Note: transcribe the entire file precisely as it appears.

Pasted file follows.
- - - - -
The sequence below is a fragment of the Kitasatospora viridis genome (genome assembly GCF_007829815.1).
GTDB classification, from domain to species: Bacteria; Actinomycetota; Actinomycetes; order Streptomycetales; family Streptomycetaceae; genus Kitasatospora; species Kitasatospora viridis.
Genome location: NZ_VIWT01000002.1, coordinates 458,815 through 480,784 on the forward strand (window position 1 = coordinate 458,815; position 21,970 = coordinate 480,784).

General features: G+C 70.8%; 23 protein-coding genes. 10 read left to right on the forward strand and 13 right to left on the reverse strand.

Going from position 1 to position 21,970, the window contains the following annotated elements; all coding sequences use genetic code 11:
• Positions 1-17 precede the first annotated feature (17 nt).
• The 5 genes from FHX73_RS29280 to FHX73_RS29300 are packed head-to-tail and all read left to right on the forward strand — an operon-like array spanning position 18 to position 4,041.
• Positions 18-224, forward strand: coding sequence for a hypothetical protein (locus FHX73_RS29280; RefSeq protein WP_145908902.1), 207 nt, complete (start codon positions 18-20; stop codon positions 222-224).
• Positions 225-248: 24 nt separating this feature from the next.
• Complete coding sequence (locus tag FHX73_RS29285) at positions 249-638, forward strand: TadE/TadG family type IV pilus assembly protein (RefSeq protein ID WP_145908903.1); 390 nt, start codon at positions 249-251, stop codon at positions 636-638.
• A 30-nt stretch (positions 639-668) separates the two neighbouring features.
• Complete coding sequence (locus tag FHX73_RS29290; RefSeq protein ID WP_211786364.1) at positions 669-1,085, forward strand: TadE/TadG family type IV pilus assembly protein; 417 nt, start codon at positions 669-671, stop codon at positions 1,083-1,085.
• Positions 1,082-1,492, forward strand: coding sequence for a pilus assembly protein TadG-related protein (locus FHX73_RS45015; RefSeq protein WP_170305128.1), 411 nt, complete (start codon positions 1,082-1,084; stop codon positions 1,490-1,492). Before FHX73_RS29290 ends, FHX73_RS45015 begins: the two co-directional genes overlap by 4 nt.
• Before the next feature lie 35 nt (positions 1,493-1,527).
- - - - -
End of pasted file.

The sequence below is a fragment of the Kitasatospora viridis genome (genome assembly GCF_007829815.1).
GTDB classification, from domain to species: Bacteria; Actinomycetota; Actinomycetes; order Streptomycetales; family Streptomycetaceae; genus Kitasatospora; species Kitasatospora viridis.
Genome location: NZ_VIWT01000002.1, coordinates 458,815 through 480,784 on the forward strand (window position 1 = coordinate 458,815; position 21,970 = coordinate 480,784).

General features: G+C 70.8%; 23 protein-coding genes. 10 read left to right on the forward strand and 13 right to left on the reverse strand.

Going from position 1 to position 21,970, the window contains the following annotated elements; all coding sequences use genetic code 11:
• Positions 1-17 precede the first annotated feature (17 nt).
• The 5 genes from FHX73_RS29280 to FHX73_RS29300 are packed head-to-tail and all read left to right on the forward strand — an operon-like array spanning position 18 to position 4,041.
• Positions 18-224, forward strand: coding sequence for a hypothetical protein (locus FHX73_RS29280; RefSeq protein WP_145908902.1), 207 nt, complete (start codon positions 18-20; stop codon positions 222-224).
• Positions 225-248: 24 nt separating this feature from the next.
• Complete coding sequence (locus tag FHX73_RS29285) at positions 249-638, forward strand: TadE/TadG family type IV pilus assembly protein (RefSeq protein ID WP_145908903.1); 390 nt, start codon at positions 249-251, stop codon at positions 636-638.
• A 30-nt stretch (positions 639-668) separates the two neighbouring features.
• Complete coding sequence (locus tag FHX73_RS29290; RefSeq protein ID WP_211786364.1) at positions 669-1,085, forward strand: TadE/TadG family type IV pilus assembly protein; 417 nt, start codon at positions 669-671, stop codon at positions 1,083-1,085.
• Positions 1,082-1,492, forward strand: coding sequence for a pilus assembly protein TadG-related protein (locus FHX73_RS45015; RefSeq protein WP_170305128.1), 411 nt, complete (start codon positions 1,082-1,084; stop codon positions 1,490-1,492). Before FHX73_RS29290 ends, FHX73_RS45015 begins: the two co-directional genes overlap by 4 nt.
• Before the next feature lie 35 nt (positions 1,493-1,527).